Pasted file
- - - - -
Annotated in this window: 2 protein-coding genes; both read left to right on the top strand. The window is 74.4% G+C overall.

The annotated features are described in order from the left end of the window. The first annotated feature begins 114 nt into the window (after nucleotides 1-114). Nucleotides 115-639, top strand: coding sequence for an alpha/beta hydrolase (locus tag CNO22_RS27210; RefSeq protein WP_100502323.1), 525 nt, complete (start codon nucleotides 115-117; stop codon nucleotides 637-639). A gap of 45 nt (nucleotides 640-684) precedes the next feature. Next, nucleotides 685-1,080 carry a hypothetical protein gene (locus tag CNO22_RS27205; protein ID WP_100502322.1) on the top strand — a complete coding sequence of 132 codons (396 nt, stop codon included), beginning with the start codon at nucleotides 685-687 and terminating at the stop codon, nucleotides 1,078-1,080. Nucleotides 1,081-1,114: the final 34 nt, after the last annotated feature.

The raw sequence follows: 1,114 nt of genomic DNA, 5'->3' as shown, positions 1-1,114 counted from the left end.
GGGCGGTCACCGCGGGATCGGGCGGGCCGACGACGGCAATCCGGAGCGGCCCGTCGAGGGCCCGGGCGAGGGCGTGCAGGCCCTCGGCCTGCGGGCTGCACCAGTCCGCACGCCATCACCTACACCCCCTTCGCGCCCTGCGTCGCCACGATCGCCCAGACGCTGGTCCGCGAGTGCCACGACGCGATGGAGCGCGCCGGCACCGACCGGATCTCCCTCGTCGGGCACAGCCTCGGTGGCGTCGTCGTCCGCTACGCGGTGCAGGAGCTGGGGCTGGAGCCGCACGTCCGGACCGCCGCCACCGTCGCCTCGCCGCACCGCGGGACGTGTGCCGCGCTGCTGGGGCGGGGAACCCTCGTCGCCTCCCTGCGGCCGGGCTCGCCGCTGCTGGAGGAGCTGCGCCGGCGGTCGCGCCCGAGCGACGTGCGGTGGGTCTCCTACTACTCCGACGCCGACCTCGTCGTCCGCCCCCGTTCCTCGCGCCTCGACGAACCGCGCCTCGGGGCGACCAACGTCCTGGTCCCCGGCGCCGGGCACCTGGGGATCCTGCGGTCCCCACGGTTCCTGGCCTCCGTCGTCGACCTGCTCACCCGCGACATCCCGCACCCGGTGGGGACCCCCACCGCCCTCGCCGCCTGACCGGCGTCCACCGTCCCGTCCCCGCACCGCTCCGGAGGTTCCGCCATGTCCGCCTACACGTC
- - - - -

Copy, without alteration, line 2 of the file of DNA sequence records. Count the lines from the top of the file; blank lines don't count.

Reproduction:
The annotated features are described in order from the left end of the window. The first annotated feature begins 114 nt into the window (after nucleotides 1-114). Nucleotides 115-639, top strand: coding sequence for an alpha/beta hydrolase (locus tag CNO22_RS27210; RefSeq protein WP_100502323.1), 525 nt, complete (start codon nucleotides 115-117; stop codon nucleotides 637-639). A gap of 45 nt (nucleotides 640-684) precedes the next feature. Next, nucleotides 685-1,080 carry a hypothetical protein gene (locus tag CNO22_RS27205; protein ID WP_100502322.1) on the top strand — a complete coding sequence of 132 codons (396 nt, stop codon included), beginning with the start codon at nucleotides 685-687 and terminating at the stop codon, nucleotides 1,078-1,080. Nucleotides 1,081-1,114: the final 34 nt, after the last annotated feature.